This week I am teaching from Acts 5 which begins with the story of Ananias and Sapphira. This is an interesting story at the beginning of the early church. It is the story of a couple who sold a piece of property and then gave the proceeds from the sale to the church, laying it at the apostles' feet. Except they held back a portion without telling anyone, allowing everyone to believe that they were giving the whole profit. When Peter discerns the lie, he confronts Ananias, who then fell down and died. The same happens to Sapphira when she is confronted with her lie. This is an interesting example of God's judgment at a time when the church is focused on the gift of grace from Jesus' resurrection.
While this story provides plenty of interesting topics for teaching, I keep going back to Acts 4:32 which sets up the story of Ananias and Sapphira.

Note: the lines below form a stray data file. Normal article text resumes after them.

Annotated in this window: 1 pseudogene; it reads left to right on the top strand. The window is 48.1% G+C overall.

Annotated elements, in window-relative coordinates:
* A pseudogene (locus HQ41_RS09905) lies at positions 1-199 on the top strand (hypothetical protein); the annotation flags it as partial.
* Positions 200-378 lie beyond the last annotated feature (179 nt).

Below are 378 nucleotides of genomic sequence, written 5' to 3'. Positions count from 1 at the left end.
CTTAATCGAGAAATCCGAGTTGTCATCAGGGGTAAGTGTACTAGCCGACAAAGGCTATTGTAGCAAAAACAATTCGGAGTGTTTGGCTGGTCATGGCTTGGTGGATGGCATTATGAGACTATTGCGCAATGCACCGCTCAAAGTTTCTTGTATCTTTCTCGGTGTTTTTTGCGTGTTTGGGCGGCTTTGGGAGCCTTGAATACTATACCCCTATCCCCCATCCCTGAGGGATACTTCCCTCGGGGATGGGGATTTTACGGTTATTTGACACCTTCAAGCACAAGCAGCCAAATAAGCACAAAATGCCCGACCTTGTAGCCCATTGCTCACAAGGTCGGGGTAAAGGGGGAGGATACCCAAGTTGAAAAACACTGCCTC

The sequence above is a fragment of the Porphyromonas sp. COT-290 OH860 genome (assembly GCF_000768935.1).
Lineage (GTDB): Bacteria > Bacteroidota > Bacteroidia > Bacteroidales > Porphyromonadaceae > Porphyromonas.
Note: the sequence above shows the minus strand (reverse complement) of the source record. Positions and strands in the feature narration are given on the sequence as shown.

All the believers were one in heart and mind. No one claimed that any of his possessions was his own, but they shared everything they had.I have spent the last few days trying to wrap my mind around what that means for the church today, for me today. Should my husband and I sell our house and give the money to the church? Probably not practical since when people did that in the early church they still had places to live. But what about communal living, communal ownership? Should the church be pooling our individual resources and then dispersing the funds to meet everyone's needs? What is our responsibility to those around us? What is our responsibility to provide a safety net for our own family now that we have kids?